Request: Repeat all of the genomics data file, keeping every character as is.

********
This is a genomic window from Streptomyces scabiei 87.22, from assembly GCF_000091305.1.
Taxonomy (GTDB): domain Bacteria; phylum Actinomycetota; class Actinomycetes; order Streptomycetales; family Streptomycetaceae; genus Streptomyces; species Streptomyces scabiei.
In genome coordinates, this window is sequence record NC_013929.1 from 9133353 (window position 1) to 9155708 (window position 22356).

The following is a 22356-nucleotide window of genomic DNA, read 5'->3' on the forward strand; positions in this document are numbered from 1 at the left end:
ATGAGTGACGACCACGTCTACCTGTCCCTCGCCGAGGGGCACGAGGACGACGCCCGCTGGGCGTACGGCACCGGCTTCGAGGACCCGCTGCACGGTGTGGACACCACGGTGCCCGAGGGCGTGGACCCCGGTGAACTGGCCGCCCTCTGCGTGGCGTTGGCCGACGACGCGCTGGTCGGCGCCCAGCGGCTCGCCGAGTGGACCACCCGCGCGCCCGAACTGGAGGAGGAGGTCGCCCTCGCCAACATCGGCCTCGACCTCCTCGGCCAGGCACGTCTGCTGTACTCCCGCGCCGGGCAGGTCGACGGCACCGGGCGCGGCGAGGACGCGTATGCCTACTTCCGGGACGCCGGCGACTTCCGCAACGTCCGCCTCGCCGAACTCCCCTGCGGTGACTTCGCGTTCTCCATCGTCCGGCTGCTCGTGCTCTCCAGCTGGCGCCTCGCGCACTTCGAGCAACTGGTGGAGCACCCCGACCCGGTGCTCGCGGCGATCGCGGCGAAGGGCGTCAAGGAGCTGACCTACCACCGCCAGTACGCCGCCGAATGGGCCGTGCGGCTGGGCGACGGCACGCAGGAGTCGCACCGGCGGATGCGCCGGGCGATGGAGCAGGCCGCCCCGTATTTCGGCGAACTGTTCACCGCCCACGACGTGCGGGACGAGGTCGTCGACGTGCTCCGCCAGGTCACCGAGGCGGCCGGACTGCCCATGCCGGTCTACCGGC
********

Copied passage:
This is a genomic window from Streptomyces scabiei 87.22, from assembly GCF_000091305.1.
Taxonomy (GTDB): domain Bacteria; phylum Actinomycetota; class Actinomycetes; order Streptomycetales; family Streptomycetaceae; genus Streptomyces; species Streptomyces scabiei.
In genome coordinates, this window is sequence record NC_013929.1 from 9133353 (window position 1) to 9155708 (window position 22356).

The following is a 22356-nucleotide window of genomic DNA, read 5'->3' on the forward strand; positions in this document are numbered from 1 at the left end:
ATGAGTGACGACCACGTCTACCTGTCCCTCGCCGAGGGGCACGAGGACGACGCCCGCTGGGCGTACGGCACCGGCTTCGAGGACCCGCTGCACGGTGTGGACACCACGGTGCCCGAGGGCGTGGACCCCGGTGAACTGGCCGCCCTCTGCGTGGCGTTGGCCGACGACGCGCTGGTCGGCGCCCAGCGGCTCGCCGAGTGGACCACCCGCGCGCCCGAACTGGAGGAGGAGGTCGCCCTCGCCAACATCGGCCTCGACCTCCTCGGCCAGGCACGTCTGCTGTACTCCCGCGCCGGGCAGGTCGACGGCACCGGGCGCGGCGAGGACGCGTATGCCTACTTCCGGGACGCCGGCGACTTCCGCAACGTCCGCCTCGCCGAACTCCCCTGCGGTGACTTCGCGTTCTCCATCGTCCGGCTGCTCGTGCTCTCCAGCTGGCGCCTCGCGCACTTCGAGCAACTGGTGGAGCACCCCGACCCGGTGCTCGCGGCGATCGCGGCGAAGGGCGTCAAGGAGCTGACCTACCACCGCCAGTACGCCGCCGAATGGGCCGTGCGGCTGGGCGACGGCACGCAGGAGTCGCACCGGCGGATGCGCCGGGCGATGGAGCAGGCCGCCCCGTATTTCGGCGAACTGTTCACCGCCCACGACGTGCGGGACGAGGTCGTCGACGTGCTCCGCCAGGTCACCGAGGCGGCCGGACTGCCCATGCCGGTCTACCGGC